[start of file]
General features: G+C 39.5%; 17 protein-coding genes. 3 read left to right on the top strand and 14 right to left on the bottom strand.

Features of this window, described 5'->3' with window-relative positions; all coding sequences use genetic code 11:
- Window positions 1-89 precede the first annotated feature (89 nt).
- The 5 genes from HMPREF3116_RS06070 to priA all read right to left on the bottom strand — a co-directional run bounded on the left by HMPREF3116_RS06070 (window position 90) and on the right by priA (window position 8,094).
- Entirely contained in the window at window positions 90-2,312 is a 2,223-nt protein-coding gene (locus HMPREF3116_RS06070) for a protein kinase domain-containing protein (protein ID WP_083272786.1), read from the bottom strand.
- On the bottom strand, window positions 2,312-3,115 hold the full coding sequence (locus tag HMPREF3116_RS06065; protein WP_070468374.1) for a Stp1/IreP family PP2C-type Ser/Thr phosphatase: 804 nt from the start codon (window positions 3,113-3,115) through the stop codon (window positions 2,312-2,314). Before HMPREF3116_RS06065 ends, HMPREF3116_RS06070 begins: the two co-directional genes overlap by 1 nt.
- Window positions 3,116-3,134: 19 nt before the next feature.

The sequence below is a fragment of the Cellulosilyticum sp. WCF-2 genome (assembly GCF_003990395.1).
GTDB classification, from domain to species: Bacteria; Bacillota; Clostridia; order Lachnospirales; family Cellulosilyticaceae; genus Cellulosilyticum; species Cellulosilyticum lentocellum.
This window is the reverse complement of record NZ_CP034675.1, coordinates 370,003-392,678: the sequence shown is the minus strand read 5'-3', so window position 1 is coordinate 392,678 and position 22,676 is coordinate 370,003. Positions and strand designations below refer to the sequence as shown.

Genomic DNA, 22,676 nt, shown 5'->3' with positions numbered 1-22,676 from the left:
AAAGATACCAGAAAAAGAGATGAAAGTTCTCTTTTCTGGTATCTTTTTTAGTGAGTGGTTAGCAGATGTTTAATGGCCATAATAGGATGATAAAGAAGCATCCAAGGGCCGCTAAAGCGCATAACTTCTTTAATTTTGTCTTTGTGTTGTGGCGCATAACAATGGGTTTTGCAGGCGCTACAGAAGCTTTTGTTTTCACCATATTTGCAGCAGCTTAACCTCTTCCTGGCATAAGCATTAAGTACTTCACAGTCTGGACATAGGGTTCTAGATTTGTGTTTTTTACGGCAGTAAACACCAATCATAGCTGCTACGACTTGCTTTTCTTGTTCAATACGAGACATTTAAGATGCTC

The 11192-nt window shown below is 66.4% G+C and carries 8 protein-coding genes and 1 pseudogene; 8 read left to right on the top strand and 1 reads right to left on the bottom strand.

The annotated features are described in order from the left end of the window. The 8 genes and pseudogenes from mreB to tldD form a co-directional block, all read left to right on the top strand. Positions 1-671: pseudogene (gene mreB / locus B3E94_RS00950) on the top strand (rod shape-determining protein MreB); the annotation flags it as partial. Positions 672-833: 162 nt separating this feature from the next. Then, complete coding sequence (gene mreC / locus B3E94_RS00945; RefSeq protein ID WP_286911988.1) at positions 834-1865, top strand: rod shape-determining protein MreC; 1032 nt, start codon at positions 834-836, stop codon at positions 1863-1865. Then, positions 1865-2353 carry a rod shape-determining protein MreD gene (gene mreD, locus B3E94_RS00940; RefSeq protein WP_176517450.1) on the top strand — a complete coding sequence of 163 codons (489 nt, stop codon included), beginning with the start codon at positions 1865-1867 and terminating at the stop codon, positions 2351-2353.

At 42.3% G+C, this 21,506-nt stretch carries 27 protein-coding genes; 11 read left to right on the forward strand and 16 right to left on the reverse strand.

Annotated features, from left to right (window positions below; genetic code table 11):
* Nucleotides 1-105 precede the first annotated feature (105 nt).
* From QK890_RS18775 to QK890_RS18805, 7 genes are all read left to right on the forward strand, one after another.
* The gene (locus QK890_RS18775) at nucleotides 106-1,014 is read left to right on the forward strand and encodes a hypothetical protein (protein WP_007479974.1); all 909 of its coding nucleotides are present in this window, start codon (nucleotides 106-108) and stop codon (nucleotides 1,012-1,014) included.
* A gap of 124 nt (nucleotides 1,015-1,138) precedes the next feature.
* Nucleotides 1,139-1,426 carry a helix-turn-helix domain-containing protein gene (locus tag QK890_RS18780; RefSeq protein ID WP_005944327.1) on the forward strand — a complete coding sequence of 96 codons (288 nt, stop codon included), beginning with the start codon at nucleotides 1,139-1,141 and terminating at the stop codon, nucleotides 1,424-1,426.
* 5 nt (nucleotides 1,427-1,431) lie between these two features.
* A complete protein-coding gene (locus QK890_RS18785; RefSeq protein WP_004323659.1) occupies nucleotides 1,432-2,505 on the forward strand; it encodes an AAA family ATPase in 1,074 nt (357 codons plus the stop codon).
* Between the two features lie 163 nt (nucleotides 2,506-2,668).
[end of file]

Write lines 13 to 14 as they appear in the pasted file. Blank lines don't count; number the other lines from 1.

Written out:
The 11192-nt window shown below is 66.4% G+C and carries 8 protein-coding genes and 1 pseudogene; 8 read left to right on the top strand and 1 reads right to left on the bottom strand.

The annotated features are described in order from the left end of the window. The 8 genes and pseudogenes from mreB to tldD form a co-directional block, all read left to right on the top strand. Positions 1-671: pseudogene (gene mreB / locus B3E94_RS00950) on the top strand (rod shape-determining protein MreB); the annotation flags it as partial. Positions 672-833: 162 nt separating this feature from the next. Then, complete coding sequence (gene mreC / locus B3E94_RS00945; RefSeq protein ID WP_286911988.1) at positions 834-1865, top strand: rod shape-determining protein MreC; 1032 nt, start codon at positions 834-836, stop codon at positions 1863-1865. Then, positions 1865-2353 carry a rod shape-determining protein MreD gene (gene mreD, locus B3E94_RS00940; RefSeq protein WP_176517450.1) on the top strand — a complete coding sequence of 163 codons (489 nt, stop codon included), beginning with the start codon at positions 1865-1867 and terminating at the stop codon, positions 2351-2353.